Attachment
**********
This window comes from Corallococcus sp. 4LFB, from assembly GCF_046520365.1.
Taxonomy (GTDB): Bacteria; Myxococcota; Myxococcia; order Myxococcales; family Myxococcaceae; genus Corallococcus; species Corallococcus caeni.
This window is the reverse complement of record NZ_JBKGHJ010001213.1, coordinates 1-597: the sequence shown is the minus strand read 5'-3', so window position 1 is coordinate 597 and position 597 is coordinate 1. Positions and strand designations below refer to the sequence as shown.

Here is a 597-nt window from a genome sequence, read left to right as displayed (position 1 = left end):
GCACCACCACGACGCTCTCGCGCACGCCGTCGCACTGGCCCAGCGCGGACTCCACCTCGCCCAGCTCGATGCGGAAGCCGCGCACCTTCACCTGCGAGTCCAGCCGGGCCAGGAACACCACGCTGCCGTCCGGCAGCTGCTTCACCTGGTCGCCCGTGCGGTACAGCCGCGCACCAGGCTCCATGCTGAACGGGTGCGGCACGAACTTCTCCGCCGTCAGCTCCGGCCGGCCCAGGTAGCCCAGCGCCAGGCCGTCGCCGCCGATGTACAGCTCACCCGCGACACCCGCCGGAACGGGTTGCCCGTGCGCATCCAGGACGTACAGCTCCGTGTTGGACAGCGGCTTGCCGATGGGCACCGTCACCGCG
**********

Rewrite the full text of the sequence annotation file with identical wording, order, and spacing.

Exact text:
This window comes from Corallococcus sp. 4LFB, from assembly GCF_046520365.1.
Taxonomy (GTDB): Bacteria; Myxococcota; Myxococcia; order Myxococcales; family Myxococcaceae; genus Corallococcus; species Corallococcus caeni.
This window is the reverse complement of record NZ_JBKGHJ010001213.1, coordinates 1-597: the sequence shown is the minus strand read 5'-3', so window position 1 is coordinate 597 and position 597 is coordinate 1. Positions and strand designations below refer to the sequence as shown.

Here is a 597-nt window from a genome sequence, read left to right as displayed (position 1 = left end):
GCACCACCACGACGCTCTCGCGCACGCCGTCGCACTGGCCCAGCGCGGACTCCACCTCGCCCAGCTCGATGCGGAAGCCGCGCACCTTCACCTGCGAGTCCAGCCGGGCCAGGAACACCACGCTGCCGTCCGGCAGCTGCTTCACCTGGTCGCCCGTGCGGTACAGCCGCGCACCAGGCTCCATGCTGAACGGGTGCGGCACGAACTTCTCCGCCGTCAGCTCCGGCCGGCCCAGGTAGCCCAGCGCCAGGCCGTCGCCGCCGATGTACAGCTCACCCGCGACACCCGCCGGAACGGGTTGCCCGTGCGCATCCAGGACGTACAGCTCCGTGTTGGACAGCGGCTTGCCGATGGGCACCGTCACCGCG